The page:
However, Armenia should appreciate Russia for practical reasons as well. In my opinion, the future potentially belongs to Russia. Russia controls the largest oil and gas reserves on earth; Russia controls the largest landmass on earth; Russia controls the largest amounts of natural resources on earth; Russia has managed to monopolize virtually the entire gas/oil distribution of central Asia; Russia has finally been able to brake the shackles of their western antagonists; Russians are now on a fast pace resurgence militarily, politically and economically; Russia controls the politics of the Caucasus; Russia controls the politics of Central Asia; Russia controls the politics of eastern Europe to a large extent; And with their economic/military alliances with China - the 21th century potentially belongs to Russia.

What's more, by far, Russia is Armenia's largest and most lucrative trading partner. Annual trade between Moscow and Yerevan is currently over $500 million and it will most probably reach somewhere around one billion in the near future. What's more, Armenia's most affordable source for gas and oil is Russia. What's more, Armenia's only source for affordable and modern military hardware is Russia. What's more, Armenia's only source for nuclear fuel is Russia. And Armenia's only hope in fending off Turkish and/or Azeri aggression in the Caucasus is Yerevan's continuing alliance with the Russian Federation. The only other strategically vital nation for Armenia is Iran. The hard reality is that a tiny, impoverished and landlocked nation like Armenia does 'not' serve the geopolitical interests of the western world - especially when the Armenian nation has serious problems with the West's most vital allies in the region, namely Azerbaijan and Turkey and to a lesser extent, Georgia. Simply put, Armenia only serves the geostrategic interests of Moscow and to a lesser extent, Tehran. 


This is the hard reality in the world today. This is our reality in the Caucasus. This is what our national destiny has dealt us, at least for the foreseeable future. Armenians are naturally concerned about Russia owning a large share of Armenia's energy infrastructure and many of its vital and potentially profitable industries. I agree that these concerns are valid and such a situation may potentially have some longterm negative consequences. In my opinion, however, we need to place this concern in a proper perspective:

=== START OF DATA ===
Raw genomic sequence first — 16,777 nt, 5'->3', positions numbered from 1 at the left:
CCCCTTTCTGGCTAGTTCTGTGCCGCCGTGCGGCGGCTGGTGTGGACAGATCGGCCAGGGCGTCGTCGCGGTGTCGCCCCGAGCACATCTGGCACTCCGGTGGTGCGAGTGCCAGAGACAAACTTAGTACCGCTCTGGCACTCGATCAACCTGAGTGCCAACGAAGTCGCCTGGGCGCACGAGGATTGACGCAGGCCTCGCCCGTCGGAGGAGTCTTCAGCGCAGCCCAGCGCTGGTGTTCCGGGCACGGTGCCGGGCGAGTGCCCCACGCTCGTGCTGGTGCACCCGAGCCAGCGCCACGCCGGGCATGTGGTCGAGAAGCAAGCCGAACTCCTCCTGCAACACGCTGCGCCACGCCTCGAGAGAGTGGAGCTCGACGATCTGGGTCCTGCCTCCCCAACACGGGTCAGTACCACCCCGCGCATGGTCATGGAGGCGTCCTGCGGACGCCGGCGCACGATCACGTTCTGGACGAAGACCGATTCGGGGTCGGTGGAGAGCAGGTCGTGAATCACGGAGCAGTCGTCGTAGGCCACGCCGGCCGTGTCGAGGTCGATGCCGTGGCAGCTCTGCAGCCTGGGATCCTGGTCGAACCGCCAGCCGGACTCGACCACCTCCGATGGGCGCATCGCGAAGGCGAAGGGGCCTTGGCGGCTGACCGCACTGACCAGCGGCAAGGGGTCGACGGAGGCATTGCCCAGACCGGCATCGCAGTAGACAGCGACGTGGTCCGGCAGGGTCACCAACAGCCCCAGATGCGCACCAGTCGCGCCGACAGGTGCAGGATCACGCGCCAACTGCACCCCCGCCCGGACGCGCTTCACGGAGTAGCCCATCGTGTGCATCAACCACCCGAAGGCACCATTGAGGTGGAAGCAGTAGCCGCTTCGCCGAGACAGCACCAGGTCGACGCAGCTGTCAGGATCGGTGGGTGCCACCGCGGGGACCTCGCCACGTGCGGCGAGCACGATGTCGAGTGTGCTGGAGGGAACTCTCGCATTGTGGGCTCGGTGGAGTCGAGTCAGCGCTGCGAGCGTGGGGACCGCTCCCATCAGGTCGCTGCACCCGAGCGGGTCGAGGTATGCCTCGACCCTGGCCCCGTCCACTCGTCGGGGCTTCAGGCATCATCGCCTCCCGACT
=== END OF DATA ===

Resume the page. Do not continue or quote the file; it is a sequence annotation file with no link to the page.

Let's make believe that we have a king ruling over a small, poor, resource-less and a landlocked nation that is blockaded by neighboring enemies and is under a constant threat of a major war. This nation is located within a hotly contested region. There are foreign forces attempting to cause trouble for the small nation internally and externally. The nation's economic industry is dead and it has no secure and/or efficient access to the outside world. The king does not have the proper means to support his social infrastructure. And he knows well that some major powers in the world are in bed with his enemies.... Then a powerful emperor from the north sends the king a proposal: "Pledge your allegiance to us, let us run the infrastructure in your country and we will protect you militarily and we will trade with you."
As king, what should he do? 

Yes, it's a very though call. The gloomy picture I painted above is not a fairytale nor is it an exaggeration, it is more-or-less the accurate depiction of the geopolitical situation Armenia faces today in the Caucasus. Let's remember that the Caucasus does not allow for mistakes. The last time we made some political mistakes at the turn of the 20th century, and look at what happened - 2 million dead and near total destruction of our ancient homeland. The ruling administration in Yerevan, for various reasons, personal and political, have decided that the best way for Armenia to go forward is by allowing Russia full access in Armenia. In an ideal political situation I would have opposed such deep levels of Russian control in the Armenian Republic - but politics in the Caucasus is far from ideal.